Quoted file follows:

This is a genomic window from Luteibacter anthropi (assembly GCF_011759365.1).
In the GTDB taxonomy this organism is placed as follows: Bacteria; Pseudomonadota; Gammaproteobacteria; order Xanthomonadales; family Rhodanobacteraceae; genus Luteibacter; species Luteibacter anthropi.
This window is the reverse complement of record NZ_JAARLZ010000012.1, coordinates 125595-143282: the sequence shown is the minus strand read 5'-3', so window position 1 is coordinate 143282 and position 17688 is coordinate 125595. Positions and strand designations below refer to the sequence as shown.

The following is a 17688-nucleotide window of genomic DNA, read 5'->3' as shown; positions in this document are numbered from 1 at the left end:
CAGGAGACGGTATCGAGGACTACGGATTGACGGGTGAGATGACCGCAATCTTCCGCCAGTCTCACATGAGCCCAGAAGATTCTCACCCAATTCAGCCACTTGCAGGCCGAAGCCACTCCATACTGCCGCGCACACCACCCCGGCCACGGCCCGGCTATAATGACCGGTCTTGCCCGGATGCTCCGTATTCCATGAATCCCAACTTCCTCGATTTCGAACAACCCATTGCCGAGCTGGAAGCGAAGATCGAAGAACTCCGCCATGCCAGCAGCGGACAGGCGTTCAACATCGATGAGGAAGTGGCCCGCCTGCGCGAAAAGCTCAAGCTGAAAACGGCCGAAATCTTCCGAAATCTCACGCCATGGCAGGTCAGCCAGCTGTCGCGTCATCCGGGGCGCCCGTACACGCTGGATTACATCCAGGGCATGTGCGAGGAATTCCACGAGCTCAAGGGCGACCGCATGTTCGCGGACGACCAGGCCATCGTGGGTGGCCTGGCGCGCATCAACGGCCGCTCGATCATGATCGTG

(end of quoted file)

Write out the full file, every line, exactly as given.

This is a genomic window from Luteibacter anthropi (assembly GCF_011759365.1).
In the GTDB taxonomy this organism is placed as follows: Bacteria; Pseudomonadota; Gammaproteobacteria; order Xanthomonadales; family Rhodanobacteraceae; genus Luteibacter; species Luteibacter anthropi.
This window is the reverse complement of record NZ_JAARLZ010000012.1, coordinates 125595-143282: the sequence shown is the minus strand read 5'-3', so window position 1 is coordinate 143282 and position 17688 is coordinate 125595. Positions and strand designations below refer to the sequence as shown.

The following is a 17688-nucleotide window of genomic DNA, read 5'->3' as shown; positions in this document are numbered from 1 at the left end:
CAGGAGACGGTATCGAGGACTACGGATTGACGGGTGAGATGACCGCAATCTTCCGCCAGTCTCACATGAGCCCAGAAGATTCTCACCCAATTCAGCCACTTGCAGGCCGAAGCCACTCCATACTGCCGCGCACACCACCCCGGCCACGGCCCGGCTATAATGACCGGTCTTGCCCGGATGCTCCGTATTCCATGAATCCCAACTTCCTCGATTTCGAACAACCCATTGCCGAGCTGGAAGCGAAGATCGAAGAACTCCGCCATGCCAGCAGCGGACAGGCGTTCAACATCGATGAGGAAGTGGCCCGCCTGCGCGAAAAGCTCAAGCTGAAAACGGCCGAAATCTTCCGAAATCTCACGCCATGGCAGGTCAGCCAGCTGTCGCGTCATCCGGGGCGCCCGTACACGCTGGATTACATCCAGGGCATGTGCGAGGAATTCCACGAGCTCAAGGGCGACCGCATGTTCGCGGACGACCAGGCCATCGTGGGTGGCCTGGCGCGCATCAACGGCCGCTCGATCATGATCGTG